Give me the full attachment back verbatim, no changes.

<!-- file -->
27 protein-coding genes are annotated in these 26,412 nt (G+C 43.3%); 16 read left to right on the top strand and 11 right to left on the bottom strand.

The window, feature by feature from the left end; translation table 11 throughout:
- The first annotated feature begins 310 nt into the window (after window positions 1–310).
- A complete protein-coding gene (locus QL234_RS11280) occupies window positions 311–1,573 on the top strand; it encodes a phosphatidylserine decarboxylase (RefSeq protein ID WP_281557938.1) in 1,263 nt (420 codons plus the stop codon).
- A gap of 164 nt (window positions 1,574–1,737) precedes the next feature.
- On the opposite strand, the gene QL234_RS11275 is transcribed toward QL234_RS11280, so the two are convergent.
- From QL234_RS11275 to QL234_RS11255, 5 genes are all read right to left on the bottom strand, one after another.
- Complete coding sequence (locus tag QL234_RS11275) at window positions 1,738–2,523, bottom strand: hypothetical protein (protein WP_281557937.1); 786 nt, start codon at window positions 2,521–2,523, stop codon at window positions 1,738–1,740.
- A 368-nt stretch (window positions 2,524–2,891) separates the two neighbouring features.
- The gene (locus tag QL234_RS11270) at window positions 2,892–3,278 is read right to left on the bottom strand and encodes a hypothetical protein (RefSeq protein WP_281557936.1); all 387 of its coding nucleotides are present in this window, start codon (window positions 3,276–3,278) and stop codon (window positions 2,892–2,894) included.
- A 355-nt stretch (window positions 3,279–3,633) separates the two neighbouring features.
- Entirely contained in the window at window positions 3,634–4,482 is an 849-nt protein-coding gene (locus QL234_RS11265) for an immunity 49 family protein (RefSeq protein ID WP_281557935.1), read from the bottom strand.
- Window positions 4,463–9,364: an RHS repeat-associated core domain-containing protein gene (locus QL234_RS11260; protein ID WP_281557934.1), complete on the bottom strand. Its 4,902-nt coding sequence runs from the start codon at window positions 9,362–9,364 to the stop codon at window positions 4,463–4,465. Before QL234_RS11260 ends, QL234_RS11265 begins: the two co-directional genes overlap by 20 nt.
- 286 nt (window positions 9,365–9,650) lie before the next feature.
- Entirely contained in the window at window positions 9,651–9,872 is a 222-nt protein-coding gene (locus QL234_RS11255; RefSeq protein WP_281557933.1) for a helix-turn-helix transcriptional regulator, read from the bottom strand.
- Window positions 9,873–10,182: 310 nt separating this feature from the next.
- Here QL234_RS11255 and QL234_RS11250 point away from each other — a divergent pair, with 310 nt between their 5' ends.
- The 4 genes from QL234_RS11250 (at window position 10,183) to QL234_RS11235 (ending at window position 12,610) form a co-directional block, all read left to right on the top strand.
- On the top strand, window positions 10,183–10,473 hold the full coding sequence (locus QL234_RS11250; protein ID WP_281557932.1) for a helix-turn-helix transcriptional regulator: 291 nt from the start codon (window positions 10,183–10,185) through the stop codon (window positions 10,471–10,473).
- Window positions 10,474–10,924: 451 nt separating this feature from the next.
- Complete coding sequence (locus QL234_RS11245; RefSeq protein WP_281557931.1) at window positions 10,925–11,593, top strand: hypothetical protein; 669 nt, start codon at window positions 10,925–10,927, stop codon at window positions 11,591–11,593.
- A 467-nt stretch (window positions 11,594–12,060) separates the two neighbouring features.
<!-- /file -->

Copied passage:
27 protein-coding genes are annotated in these 26,412 nt (G+C 43.3%); 16 read left to right on the top strand and 11 right to left on the bottom strand.

The window, feature by feature from the left end; translation table 11 throughout:
- The first annotated feature begins 310 nt into the window (after window positions 1–310).
- A complete protein-coding gene (locus QL234_RS11280) occupies window positions 311–1,573 on the top strand; it encodes a phosphatidylserine decarboxylase (RefSeq protein ID WP_281557938.1) in 1,263 nt (420 codons plus the stop codon).
- A gap of 164 nt (window positions 1,574–1,737) precedes the next feature.
- On the opposite strand, the gene QL234_RS11275 is transcribed toward QL234_RS11280, so the two are convergent.
- From QL234_RS11275 to QL234_RS11255, 5 genes are all read right to left on the bottom strand, one after another.
- Complete coding sequence (locus tag QL234_RS11275) at window positions 1,738–2,523, bottom strand: hypothetical protein (protein WP_281557937.1); 786 nt, start codon at window positions 2,521–2,523, stop codon at window positions 1,738–1,740.
- A 368-nt stretch (window positions 2,524–2,891) separates the two neighbouring features.
- The gene (locus tag QL234_RS11270) at window positions 2,892–3,278 is read right to left on the bottom strand and encodes a hypothetical protein (RefSeq protein WP_281557936.1); all 387 of its coding nucleotides are present in this window, start codon (window positions 3,276–3,278) and stop codon (window positions 2,892–2,894) included.
- A 355-nt stretch (window positions 3,279–3,633) separates the two neighbouring features.
- Entirely contained in the window at window positions 3,634–4,482 is an 849-nt protein-coding gene (locus QL234_RS11265) for an immunity 49 family protein (RefSeq protein ID WP_281557935.1), read from the bottom strand.
- Window positions 4,463–9,364: an RHS repeat-associated core domain-containing protein gene (locus QL234_RS11260; protein ID WP_281557934.1), complete on the bottom strand. Its 4,902-nt coding sequence runs from the start codon at window positions 9,362–9,364 to the stop codon at window positions 4,463–4,465. Before QL234_RS11260 ends, QL234_RS11265 begins: the two co-directional genes overlap by 20 nt.
- 286 nt (window positions 9,365–9,650) lie before the next feature.
- Entirely contained in the window at window positions 9,651–9,872 is a 222-nt protein-coding gene (locus QL234_RS11255; RefSeq protein WP_281557933.1) for a helix-turn-helix transcriptional regulator, read from the bottom strand.
- Window positions 9,873–10,182: 310 nt separating this feature from the next.
- Here QL234_RS11255 and QL234_RS11250 point away from each other — a divergent pair, with 310 nt between their 5' ends.
- The 4 genes from QL234_RS11250 (at window position 10,183) to QL234_RS11235 (ending at window position 12,610) form a co-directional block, all read left to right on the top strand.
- On the top strand, window positions 10,183–10,473 hold the full coding sequence (locus QL234_RS11250; protein ID WP_281557932.1) for a helix-turn-helix transcriptional regulator: 291 nt from the start codon (window positions 10,183–10,185) through the stop codon (window positions 10,471–10,473).
- Window positions 10,474–10,924: 451 nt separating this feature from the next.
- Complete coding sequence (locus QL234_RS11245; RefSeq protein WP_281557931.1) at window positions 10,925–11,593, top strand: hypothetical protein; 669 nt, start codon at window positions 10,925–10,927, stop codon at window positions 11,591–11,593.
- A 467-nt stretch (window positions 11,594–12,060) separates the two neighbouring features.